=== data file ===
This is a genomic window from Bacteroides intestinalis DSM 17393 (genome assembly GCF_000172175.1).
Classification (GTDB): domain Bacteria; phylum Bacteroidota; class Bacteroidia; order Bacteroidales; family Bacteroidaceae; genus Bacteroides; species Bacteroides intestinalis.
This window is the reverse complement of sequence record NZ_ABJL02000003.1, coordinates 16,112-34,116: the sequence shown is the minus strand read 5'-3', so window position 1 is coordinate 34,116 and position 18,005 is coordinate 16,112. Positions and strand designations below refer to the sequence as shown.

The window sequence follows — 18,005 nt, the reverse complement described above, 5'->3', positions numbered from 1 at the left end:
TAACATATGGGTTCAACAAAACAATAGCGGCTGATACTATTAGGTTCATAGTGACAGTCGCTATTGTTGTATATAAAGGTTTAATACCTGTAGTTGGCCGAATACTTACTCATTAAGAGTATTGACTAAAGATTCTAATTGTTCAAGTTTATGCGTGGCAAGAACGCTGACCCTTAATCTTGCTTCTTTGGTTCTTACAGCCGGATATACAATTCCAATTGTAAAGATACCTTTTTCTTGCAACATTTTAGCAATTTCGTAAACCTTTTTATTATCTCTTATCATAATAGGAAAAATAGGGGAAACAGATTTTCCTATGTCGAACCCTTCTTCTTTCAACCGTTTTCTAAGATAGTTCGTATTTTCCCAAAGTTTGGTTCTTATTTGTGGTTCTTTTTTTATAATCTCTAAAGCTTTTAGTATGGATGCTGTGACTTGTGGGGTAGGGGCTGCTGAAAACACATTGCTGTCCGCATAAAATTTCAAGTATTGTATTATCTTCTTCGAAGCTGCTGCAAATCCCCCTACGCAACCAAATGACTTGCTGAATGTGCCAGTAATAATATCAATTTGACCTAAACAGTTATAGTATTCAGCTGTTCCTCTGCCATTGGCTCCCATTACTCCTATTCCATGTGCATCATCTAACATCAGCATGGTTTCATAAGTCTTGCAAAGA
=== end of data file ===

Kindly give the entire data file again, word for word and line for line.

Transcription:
This is a genomic window from Bacteroides intestinalis DSM 17393 (genome assembly GCF_000172175.1).
Classification (GTDB): domain Bacteria; phylum Bacteroidota; class Bacteroidia; order Bacteroidales; family Bacteroidaceae; genus Bacteroides; species Bacteroides intestinalis.
This window is the reverse complement of sequence record NZ_ABJL02000003.1, coordinates 16,112-34,116: the sequence shown is the minus strand read 5'-3', so window position 1 is coordinate 34,116 and position 18,005 is coordinate 16,112. Positions and strand designations below refer to the sequence as shown.

The window sequence follows — 18,005 nt, the reverse complement described above, 5'->3', positions numbered from 1 at the left end:
TAACATATGGGTTCAACAAAACAATAGCGGCTGATACTATTAGGTTCATAGTGACAGTCGCTATTGTTGTATATAAAGGTTTAATACCTGTAGTTGGCCGAATACTTACTCATTAAGAGTATTGACTAAAGATTCTAATTGTTCAAGTTTATGCGTGGCAAGAACGCTGACCCTTAATCTTGCTTCTTTGGTTCTTACAGCCGGATATACAATTCCAATTGTAAAGATACCTTTTTCTTGCAACATTTTAGCAATTTCGTAAACCTTTTTATTATCTCTTATCATAATAGGAAAAATAGGGGAAACAGATTTTCCTATGTCGAACCCTTCTTCTTTCAACCGTTTTCTAAGATAGTTCGTATTTTCCCAAAGTTTGGTTCTTATTTGTGGTTCTTTTTTTATAATCTCTAAAGCTTTTAGTATGGATGCTGTGACTTGTGGGGTAGGGGCTGCTGAAAACACATTGCTGTCCGCATAAAATTTCAAGTATTGTATTATCTTCTTCGAAGCTGCTGCAAATCCCCCTACGCAACCAAATGACTTGCTGAATGTGCCAGTAATAATATCAATTTGACCTAAACAGTTATAGTATTCAGCTGTTCCTCTGCCATTGGCTCCCATTACTCCTATTCCATGTGCATCATCTAACATCAGCATGGTTTCATAAGTCTTGCAAAGA